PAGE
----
Antique Car Parts Buying Guide

Restoring an antique car takes lots of time, energy, patience, and money. The garage is transformed from a place to park the family steed into a combination operating room and workshop. Read on to learn about the most important considerations when restoring an antique vehicle and shopping for antique car parts in order to find those golden flecks needed to turn one's frustrating garage project into a moving work of art.

What Level Of Restoration Do You Prefer?

Before starting an antique or classic car restoration project, you have to decide what level of restoration you prefer. True antique and classic car enthusiast expect the car to be restored to like-new condition.

How To Use Available Resources?

Antique car clubs are great resources for finding information about parts, parts suppliers, parts manufacturers, and the original equipment that was on a car. Many of these groups are networked together and have collected documentation about these old cars. Some of this information is readily available to anyone, while other documentation may need to be purchased. If possible, buying a service manual,also they are not available for all antique cars, but some enterprising restorers have created them, based upon their own experience. Manufacturer parts manuals, although rare, are also extremely useful.We supply some auto part for classic models, such as Holden Commodore ,etc.

A Word About Words

There are several different terms used in the antique/classical/vintage car. These terms are important to understand so that one knows what one is looking at when shopping for parts.

Term
Definition
OEM
Stands for "original equipment manufacturer"; defines a part as being the same as that originally used by the manufacturer, meaning it is made to the same manufacturer specifications, by the same manufacturer that made the originals
NOS
Stands for "new old stock"; used to describe parts that have never been used, but have been kept in a warehouse for years
USED
A part that has been previously bolted to a vehicle; may have been used a little or often
Refurbished
A part that has been reworked to be useable; may not be reworked to original specifications, but rather, to a useable condition
Restored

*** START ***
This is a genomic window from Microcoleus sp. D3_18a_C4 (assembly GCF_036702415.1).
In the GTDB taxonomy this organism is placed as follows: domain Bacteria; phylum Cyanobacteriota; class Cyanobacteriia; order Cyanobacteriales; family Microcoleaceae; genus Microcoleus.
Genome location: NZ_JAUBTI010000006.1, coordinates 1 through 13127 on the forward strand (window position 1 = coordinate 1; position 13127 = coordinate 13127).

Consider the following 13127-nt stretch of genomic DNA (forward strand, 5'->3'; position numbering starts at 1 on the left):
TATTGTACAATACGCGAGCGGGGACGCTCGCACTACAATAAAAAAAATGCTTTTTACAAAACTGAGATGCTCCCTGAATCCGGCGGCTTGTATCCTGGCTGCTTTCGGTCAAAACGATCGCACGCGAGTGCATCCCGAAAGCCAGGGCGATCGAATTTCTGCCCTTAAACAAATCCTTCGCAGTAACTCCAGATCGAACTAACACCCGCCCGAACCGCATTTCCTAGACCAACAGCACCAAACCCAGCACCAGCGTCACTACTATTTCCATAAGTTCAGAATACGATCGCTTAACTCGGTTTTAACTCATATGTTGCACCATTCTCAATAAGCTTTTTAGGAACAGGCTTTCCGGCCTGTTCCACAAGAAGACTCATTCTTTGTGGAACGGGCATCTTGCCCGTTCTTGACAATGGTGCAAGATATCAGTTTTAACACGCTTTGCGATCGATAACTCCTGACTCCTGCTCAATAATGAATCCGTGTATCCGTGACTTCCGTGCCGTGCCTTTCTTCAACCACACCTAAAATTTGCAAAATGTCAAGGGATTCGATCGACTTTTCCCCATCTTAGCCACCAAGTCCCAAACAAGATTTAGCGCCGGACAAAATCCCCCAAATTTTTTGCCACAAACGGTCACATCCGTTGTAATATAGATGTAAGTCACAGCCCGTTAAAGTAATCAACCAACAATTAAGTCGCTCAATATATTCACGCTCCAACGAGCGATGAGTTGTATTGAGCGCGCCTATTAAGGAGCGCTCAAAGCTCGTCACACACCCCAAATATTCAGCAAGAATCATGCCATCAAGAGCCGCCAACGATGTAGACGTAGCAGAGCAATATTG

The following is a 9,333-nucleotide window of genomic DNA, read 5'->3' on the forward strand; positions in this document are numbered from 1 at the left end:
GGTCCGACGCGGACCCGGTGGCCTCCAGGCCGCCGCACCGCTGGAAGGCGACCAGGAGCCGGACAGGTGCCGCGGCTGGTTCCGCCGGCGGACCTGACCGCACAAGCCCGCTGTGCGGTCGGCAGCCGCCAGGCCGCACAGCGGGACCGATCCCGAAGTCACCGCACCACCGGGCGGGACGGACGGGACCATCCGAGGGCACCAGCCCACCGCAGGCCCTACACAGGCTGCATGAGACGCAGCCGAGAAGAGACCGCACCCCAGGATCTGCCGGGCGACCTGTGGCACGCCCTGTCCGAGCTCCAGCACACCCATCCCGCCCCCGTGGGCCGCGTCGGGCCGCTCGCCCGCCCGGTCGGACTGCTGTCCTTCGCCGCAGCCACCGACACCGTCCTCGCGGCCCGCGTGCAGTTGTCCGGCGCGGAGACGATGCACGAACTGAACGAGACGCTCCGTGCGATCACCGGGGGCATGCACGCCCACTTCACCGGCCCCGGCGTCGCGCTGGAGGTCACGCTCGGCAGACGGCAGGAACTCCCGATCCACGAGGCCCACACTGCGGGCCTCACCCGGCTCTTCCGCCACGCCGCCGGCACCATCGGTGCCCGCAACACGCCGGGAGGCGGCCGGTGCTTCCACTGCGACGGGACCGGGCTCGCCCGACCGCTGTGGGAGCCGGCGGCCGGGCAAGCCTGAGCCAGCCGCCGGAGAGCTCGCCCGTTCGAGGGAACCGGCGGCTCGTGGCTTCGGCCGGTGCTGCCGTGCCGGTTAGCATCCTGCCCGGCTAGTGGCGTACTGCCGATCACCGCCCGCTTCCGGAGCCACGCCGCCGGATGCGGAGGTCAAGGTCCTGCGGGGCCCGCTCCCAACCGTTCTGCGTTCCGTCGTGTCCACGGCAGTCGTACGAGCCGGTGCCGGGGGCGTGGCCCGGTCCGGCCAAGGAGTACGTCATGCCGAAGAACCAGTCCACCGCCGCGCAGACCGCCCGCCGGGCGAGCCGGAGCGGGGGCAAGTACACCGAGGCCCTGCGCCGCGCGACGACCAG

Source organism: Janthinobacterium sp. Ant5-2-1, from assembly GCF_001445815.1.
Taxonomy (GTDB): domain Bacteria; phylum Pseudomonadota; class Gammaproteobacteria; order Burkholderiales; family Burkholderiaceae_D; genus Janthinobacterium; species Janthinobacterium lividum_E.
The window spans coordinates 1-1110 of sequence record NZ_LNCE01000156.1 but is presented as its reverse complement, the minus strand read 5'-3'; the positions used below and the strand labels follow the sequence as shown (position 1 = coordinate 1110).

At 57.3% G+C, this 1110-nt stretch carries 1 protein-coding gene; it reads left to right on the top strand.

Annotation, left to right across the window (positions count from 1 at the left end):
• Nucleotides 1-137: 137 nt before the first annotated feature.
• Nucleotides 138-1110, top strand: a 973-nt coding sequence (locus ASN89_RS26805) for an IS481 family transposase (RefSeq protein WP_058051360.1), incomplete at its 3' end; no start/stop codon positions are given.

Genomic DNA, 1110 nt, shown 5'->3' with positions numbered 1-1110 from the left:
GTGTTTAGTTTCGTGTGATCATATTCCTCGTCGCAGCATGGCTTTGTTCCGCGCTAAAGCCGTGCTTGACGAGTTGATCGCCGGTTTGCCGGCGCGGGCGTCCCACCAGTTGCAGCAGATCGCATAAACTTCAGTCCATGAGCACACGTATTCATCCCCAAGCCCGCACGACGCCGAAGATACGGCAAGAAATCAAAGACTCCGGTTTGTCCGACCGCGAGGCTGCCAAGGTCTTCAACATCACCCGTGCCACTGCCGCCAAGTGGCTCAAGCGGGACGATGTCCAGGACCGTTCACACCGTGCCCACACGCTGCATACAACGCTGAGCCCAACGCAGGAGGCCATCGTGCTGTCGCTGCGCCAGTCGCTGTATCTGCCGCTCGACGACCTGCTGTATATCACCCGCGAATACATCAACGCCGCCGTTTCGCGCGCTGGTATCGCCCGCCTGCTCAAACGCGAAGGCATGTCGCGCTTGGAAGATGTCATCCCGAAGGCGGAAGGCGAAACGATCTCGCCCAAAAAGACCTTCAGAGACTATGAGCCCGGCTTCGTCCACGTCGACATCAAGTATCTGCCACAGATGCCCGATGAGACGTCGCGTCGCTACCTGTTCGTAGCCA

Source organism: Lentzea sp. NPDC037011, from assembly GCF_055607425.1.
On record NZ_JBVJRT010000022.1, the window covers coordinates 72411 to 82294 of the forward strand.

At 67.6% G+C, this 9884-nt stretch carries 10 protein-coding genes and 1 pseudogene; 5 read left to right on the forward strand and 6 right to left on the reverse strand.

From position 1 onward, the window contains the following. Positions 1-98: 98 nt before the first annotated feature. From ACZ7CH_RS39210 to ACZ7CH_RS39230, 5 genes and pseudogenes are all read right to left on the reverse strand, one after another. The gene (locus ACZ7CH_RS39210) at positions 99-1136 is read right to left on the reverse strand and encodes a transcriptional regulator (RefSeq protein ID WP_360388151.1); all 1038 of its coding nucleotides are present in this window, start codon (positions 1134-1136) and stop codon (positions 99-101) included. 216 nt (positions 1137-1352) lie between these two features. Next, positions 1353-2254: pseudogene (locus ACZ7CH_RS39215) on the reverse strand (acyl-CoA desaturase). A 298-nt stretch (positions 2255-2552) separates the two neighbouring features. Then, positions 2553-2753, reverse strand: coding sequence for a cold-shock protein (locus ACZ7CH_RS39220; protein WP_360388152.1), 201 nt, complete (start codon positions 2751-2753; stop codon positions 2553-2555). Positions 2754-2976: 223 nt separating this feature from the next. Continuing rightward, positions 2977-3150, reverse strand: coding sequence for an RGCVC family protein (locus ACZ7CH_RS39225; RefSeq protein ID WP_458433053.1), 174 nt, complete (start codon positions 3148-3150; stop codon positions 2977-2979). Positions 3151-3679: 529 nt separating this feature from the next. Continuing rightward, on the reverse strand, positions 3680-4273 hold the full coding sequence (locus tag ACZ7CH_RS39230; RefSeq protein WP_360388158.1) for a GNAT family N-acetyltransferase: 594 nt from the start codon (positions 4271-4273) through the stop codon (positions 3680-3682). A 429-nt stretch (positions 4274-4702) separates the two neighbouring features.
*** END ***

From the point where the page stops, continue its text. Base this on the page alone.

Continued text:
A part that has been reworked to make it like new; should meet the original specifications for both function and appearance
Reproduction
A new part that has been made to be as exact a copy of the original part as possible, using the same materials and finish
Copy
A new part that looks like the original, but may differ in materials, function, or finish

What Is Needed To Be Restored?

As the project progresses, many parts encountered may need to be replaced, repaired, or remanufactured. Many restorers are constantly on the lookout for vehicles like the one they are working on that are being "parted out." When they encounter one, they try to buy all the parts they can from their list. In these cases, the list is invaluable, reminding the restorer of the parts they need for their project.

Some parts need to be new, while others can be used. Functional parts which wear through use, often referred to as "maintenance parts," must be replaced by new parts. Things like spark plugs must be purchased new. Fortunately, aftermarket versions of most of these parts are made.

Durable parts are usually not as easily encountered as maintenance parts. Body panels, glass, turn signals, structural components, major engine components, trim pieces, and suspension members are much harder to find. In many cases, the best that can be found are used parts that need to be restored.

How To Determine the Condition of the Parts ?

In many cases, the parts that are employed are used parts that have been worked over to restore them. When shopping for used parts, it is important to know what one is looking at. Most sellers leave the part "as is," showing any rust and damage to interested buyers. This is beneficial for the buyer, as they get a better idea of the condition of the part.

The seller should clearly state the condition of the part and whether it is OEM, refurbished, a reproduction, etc. If they have not done so, be sure to ask, as this is important information in determining whether the part will work for the project.

Often, trim pieces, such as headlight rings, grilles, and hubcaps, need to be re-chromed. This process deposits new chrome plating to replace the old. If a part is bought that should be chrome plated, but it has flaking chrome on it, the chrome should be removed and the part sanded smooth. If necessary, remove any dents and fill any pits in the surface.

Conclusion

Finding the right parts to restore an antique car can be the most challenging part of an antique car restoration project. The local auto parts store is not likely to have much of what is needed, other than a few high-maintenance parts. For any durable parts, the search can be long and grueling.

When buying parts for a restoration project, it is important to be sure to fully understand what is being sold. Many parts exist that are replacements for the original, rather than being original equipment parts. While it may be necessary to use these replacements, especially if the originals cannot be found, one should be sure of what they are buying and what they are installing on their restoration.